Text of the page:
Tomorrow, I meet with my oncologist. Sadly, he was called away last week when his father died. Please keep him and his family in your prayers.

Please keep me in your thoughts and prayers, too. There are so many decisions we are going to have to make soon.

The first decision we’ve pretty much made: I will very likely be having surgery. We just need to decide which surgeon will do it, where I will have it, and when it will happen.

I really like the surgeon at UVA who did my surgeon last time. When I met with him last week, he mentioned a new surgical technique that he could use on me this time that sounds both cool and helpful – I’d drink something that would illuminate the cancer cells in my brain during surgery, making them easier to find, identify, and cut out. It’s been used for a few years and is apparently relatively safe. The problem is, my surgeon has never used it before. I would be the first. As much as I like him, this feels too serious to be the first. I am looking for significant experience.

This complicates things quite a bit. If he doesn’t do it, I’d have to go out of Charlottesville and likely out of Virginia to have surgery. How does one even begin to find out who is and who is not a great brain surgeon? I thought looking at neurosurgery and cancer hospital rankings would help – Johns Hopkins is ranked very highly in both. But when I talked to my surgeon, he wasn’t so keen on how they do neurosurgery there. Apparently they use a radiation “wafer” that they put in the brain where the cancer is resected. Some people think this is great and others think it’s not.

I’ve had my films sent to the Mayo Clinic so I can talk to the doctor I met with last November for a second opinion. I’m sure he will have some opinions about good surgeons. My guess is that they’ll be at Mayo. The problem with health care is that it is also a business and brain surgery is an expensive (and presumably profitable) ticket item for any hospital. Probably every hospital that does neurosurgery would want me to go to their particular surgeons. Look, I have brain cancer. How am I supposed to know who is the best to choose? I guess I will have to get recommendations from surgeons, starting with mine at UVA. This feels like it’s going to take lots of time and effort.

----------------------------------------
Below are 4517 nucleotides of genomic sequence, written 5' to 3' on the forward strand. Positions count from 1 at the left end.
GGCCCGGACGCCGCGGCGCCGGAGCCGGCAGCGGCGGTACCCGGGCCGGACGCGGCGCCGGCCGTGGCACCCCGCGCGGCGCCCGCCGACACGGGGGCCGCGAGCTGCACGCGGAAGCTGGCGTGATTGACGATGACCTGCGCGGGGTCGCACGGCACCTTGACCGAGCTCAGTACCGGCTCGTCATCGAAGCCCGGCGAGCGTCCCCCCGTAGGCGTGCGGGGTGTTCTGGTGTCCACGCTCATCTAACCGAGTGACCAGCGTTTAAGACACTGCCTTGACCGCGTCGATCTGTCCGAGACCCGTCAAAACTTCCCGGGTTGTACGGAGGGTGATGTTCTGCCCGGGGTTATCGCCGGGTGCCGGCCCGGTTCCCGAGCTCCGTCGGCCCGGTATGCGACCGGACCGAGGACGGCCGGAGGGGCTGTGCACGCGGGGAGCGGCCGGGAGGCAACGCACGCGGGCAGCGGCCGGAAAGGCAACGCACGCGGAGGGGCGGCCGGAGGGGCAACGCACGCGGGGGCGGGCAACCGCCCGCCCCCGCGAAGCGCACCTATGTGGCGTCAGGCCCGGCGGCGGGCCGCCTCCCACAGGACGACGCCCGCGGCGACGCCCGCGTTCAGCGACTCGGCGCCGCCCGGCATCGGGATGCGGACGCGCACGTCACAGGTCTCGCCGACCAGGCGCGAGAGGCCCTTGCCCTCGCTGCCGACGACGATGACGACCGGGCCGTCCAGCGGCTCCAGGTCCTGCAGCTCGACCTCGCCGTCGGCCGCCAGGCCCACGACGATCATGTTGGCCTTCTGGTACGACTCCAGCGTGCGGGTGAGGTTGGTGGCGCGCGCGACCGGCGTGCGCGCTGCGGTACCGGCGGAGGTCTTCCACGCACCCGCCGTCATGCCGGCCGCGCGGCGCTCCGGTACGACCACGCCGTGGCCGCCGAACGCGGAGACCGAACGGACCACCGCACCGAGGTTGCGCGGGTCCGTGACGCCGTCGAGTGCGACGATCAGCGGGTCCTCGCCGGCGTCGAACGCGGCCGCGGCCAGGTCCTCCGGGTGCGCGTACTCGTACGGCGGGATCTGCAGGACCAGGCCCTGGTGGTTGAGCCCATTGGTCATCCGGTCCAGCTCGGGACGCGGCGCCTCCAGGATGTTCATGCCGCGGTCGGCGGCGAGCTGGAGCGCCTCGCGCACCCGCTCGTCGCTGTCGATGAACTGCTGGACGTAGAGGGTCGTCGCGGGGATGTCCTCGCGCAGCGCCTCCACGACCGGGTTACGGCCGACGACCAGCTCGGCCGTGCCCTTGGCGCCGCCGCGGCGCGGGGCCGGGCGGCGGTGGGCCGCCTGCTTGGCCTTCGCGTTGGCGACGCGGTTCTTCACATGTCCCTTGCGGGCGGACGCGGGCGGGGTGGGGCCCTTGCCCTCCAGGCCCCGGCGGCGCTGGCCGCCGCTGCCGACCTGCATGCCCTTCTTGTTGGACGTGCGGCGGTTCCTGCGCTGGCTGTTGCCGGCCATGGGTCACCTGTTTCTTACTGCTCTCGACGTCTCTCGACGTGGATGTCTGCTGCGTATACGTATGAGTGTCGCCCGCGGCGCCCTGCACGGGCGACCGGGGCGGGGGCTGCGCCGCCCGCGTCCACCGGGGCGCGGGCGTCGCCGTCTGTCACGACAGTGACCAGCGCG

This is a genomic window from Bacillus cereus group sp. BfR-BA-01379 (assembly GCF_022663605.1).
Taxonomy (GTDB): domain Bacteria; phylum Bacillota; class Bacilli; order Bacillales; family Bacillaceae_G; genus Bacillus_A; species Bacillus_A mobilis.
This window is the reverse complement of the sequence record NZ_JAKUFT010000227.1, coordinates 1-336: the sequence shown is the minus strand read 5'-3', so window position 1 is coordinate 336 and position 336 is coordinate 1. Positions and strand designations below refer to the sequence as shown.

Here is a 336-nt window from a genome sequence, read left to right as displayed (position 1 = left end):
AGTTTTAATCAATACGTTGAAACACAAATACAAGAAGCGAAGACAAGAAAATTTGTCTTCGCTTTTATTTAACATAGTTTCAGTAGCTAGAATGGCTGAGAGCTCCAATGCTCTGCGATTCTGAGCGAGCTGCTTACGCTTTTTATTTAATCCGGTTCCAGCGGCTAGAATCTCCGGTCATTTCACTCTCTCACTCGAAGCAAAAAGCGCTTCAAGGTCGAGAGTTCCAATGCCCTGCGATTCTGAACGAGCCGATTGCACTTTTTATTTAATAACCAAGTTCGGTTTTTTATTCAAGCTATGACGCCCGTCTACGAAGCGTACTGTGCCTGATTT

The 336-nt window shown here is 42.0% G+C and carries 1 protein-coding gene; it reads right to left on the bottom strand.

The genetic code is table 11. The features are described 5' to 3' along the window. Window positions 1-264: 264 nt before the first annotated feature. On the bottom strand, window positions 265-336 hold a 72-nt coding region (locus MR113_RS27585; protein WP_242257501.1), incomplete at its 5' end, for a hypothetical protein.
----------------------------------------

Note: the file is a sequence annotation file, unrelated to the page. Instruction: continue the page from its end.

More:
I guess once I pick my surgeon, we can start talking more about when I will have the surgery, although I will definitely talk with my oncologist about that tomorrow, too.

I will also need to talk to him about my plan of treatment after surgery. While the “gold standard” seems to be having both chemo and radiation, there is a lot of discussion about what exactly is the best way to treat patients like me, taking into account both longevity and quality of life. Radiation has so many long-term effects. Once you have it, you can’t go back.

I am VERY afraid of radiation. Although I am trying to keep an open mind, I really don’t want to have it. Like, at all.

I am sure my oncologist will have me talk to a radiation oncologist about radiation, too, so I can understand more about it. And my plan is also to talk to a palliative care doctor to find out what the end of life – particularly the last few years of life – looks like for someone who has had brain radiation. If I get 5-7 more years of life with radiation, but those 5-7 years are marked by serious cognitive deficits and progressive strokes, those 5-7 years don’t sound so appealing.

I may be wrong, but chemo, while tough, seems to be a bit more forgiving. It has short-term side effects, but the long-term ones seem to be fewer in number and lesser in severity. There are two kinds of chemo I would have to choose from – one (PCV) seems to work better, while the other (TMZ) is not quite as good in terms of longevity, but is easier to tolerate. ┬áThe “V” in PCV has some serious side effects – neuropathy – but I think recently they’ve discovered that it doesn’t even really cross the blood brain barrier, so I probably won’t have it, even if I choose the PC part of the treatment. My kind of tumor is generally more susceptible to chemo, so that’s in my favor. Gotta count those blessings!

I will also talk to the doctor about the pinworm medicine that is in the trial phase now. What the hey.

And someone also mentioned to me in a comment here (thank you) that a plant called Ruta has been used in India to treat gliomas. It’s been looked at a bit by MD Anderson, but seems to have gotten lost in the literature – I’m not sure why. It seems serious enough for me to want to talk to my oncologist about it, too.

Okay, so that’s my game plan, such as it is.

Please keep me in your thoughts and prayers. I hope to be able to remember to ask all of the questions I have. And to be collected enough to really be able to hear all of his answers.

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Anne Carbone
Anne Carbone
1 year ago

Keeping you close in my prayers Fran!

Adriana May Nicholson
Adriana May Nicholson
1 year ago

Still holding you up in my prayers. You are working with some of the best Docs. this country has. I pray that helps you as you make these tough choices.


Patricia Clifford
Patricia Clifford
1 year ago

Prayers for healing of the tumor, healing for your spirit, and peace in your heart.

1 year ago

Prayers continue for you and your family Fran.

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